• A sacral discectomy is another surgical removal of a disc between your pelvic and hip bones in the back (sacral spine). The abdomen or belly is used to access the lumbar and sacral discs.

How is Discectomy Surgery Done?

When it comes to discectomy surgery, there is no such thing as a one-size-fits-all solution. Your doctor will recommend specific surgical procedures based on various factors, including the exact location of the herniation, the degree of the rupture if you have one or more herniated discs, your overall health, and many more.

However, this surgery is generally carried out under general anesthesia and may require an overnight hospital stay. Surgeons can approach the herniated disc in one of two ways:

  • Open surgery: For herniated or ruptured discs in the spine, this is the most common surgical procedure. It is usually performed under general anesthesia and typically requires a one-day hospital stay. During the procedure, the doctor will make a two-to-four-inch incision down the middle of the affected area in your spine. Your doctor will be able to examine and reach the operative region directly through an open surgery incision. Unlike other methods of discectomy surgery, open procedures do not require the use of a microscope or loupes (special eyeglasses) to improve vision.
  • Microdiscectomy: Microdiscectomy surgery is one of the most effective ways to relieve the pressure on the spinal nerve caused by a herniated disc. This minimally invasive technique uses a special microscope and only requires a small surgical incision. Microdiscectomy is performed with the least invasiveness possible. This form of surgery is usually recommended to patients with signs of nerve damage and not finding relief from non-surgical procedures. It entails inserting a unique instrument through a small incision along the side of the afflicted section of your spine, usually less than one inch. The operative surgeon visualizes the surgical area using a magnifying endoscope or microscope during microdiscectomy.
  • In comparison to an open discectomy, the incision in the midline of the lower back is small. If you do not require additional surgical therapies, microdiscectomy may be an alternative. In comparison to open surgery, microdiscectomy has a faster recovery period, less pain, and a lower risk of infection.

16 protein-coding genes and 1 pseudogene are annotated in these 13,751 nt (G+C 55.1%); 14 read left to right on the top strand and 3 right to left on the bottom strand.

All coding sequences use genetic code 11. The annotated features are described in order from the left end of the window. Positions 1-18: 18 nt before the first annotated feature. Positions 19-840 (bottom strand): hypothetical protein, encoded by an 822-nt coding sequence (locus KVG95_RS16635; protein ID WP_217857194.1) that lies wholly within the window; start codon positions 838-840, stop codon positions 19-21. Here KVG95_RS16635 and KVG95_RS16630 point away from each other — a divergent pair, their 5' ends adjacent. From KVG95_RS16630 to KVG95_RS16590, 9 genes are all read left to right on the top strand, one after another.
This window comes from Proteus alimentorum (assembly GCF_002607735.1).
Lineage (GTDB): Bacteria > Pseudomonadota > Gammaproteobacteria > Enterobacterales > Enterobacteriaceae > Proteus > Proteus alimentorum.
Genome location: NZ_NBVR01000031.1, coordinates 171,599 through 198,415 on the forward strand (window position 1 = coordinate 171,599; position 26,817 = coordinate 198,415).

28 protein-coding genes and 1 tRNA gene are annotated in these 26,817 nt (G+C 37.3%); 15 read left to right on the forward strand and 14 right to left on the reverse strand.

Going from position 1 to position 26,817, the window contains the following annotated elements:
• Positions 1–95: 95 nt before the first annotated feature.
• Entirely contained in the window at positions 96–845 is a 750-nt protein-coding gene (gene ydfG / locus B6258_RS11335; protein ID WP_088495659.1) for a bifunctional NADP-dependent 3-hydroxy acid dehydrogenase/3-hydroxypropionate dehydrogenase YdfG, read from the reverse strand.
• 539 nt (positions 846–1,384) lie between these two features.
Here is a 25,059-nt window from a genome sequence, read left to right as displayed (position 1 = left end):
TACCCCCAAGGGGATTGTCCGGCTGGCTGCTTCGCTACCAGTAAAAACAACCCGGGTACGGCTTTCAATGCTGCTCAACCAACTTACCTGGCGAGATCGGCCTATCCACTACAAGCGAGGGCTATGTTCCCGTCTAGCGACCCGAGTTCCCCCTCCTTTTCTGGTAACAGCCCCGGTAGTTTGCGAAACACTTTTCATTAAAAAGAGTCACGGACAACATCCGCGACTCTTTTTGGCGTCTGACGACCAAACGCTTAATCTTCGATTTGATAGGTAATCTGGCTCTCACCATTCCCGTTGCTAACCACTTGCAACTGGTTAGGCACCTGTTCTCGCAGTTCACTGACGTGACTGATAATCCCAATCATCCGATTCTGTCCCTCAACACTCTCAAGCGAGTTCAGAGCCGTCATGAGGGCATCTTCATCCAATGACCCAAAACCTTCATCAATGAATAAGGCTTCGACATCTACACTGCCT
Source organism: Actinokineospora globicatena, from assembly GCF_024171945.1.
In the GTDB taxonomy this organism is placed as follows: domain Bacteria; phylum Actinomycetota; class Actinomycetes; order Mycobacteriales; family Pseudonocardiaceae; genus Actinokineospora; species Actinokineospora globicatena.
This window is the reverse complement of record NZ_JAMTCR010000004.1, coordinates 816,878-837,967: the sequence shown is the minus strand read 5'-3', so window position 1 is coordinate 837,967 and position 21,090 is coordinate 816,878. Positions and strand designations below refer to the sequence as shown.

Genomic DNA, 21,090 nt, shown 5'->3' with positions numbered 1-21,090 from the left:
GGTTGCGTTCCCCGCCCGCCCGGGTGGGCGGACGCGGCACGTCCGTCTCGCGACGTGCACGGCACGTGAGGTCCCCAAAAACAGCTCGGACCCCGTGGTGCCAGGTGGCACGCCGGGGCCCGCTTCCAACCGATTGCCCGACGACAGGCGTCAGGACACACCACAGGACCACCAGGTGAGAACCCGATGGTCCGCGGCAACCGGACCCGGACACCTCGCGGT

Discectomy surgery aims to remove only the herniated portion of the disc; however, the surgeon may need to remove the entire disc in some circumstances. If the entire disc is removed, the surgeon will need to fill the space with bone, which can come from a donor.  Based on your diagnosis, age, medical history, general health, and potentially your personal preference, your surgeon will advise you on which operation is best for you and how long you will need to stay in the hospital.

What are the Benefits of Discectomy Surgery?

If other treatment choices with a lower risk of consequences have been ineffective, your doctor may recommend a discectomy for you. This procedure aims to relieve pain and pressure on the spinal cord or the nerve root, improve mobility, and help you restore normal function related to sitting, standing, and walking.

The overall recovery time is also concise, even for the 'open' surgical procedures. Most patients can return to work within 2 to 4 weeks, and within 10 to 12 are expected to return to most activities. It's particularly beneficial for patients suffering from sciatica, a condition where the sciatica nerve is compressed or irritated, causing patients a good deal of pain and other uncomfortable symptoms. 

What are the Risks?

Discectomy is considered a safe procedure with a positive outcome. But as with any surgery, it also carries the risk of complications. Following a discectomy, the most prevalent risk is herniation, which can necessitate repeat surgery. Other risks of surgery include:

  • An allergic reaction or respiratory problems may occur as a result of anesthesia.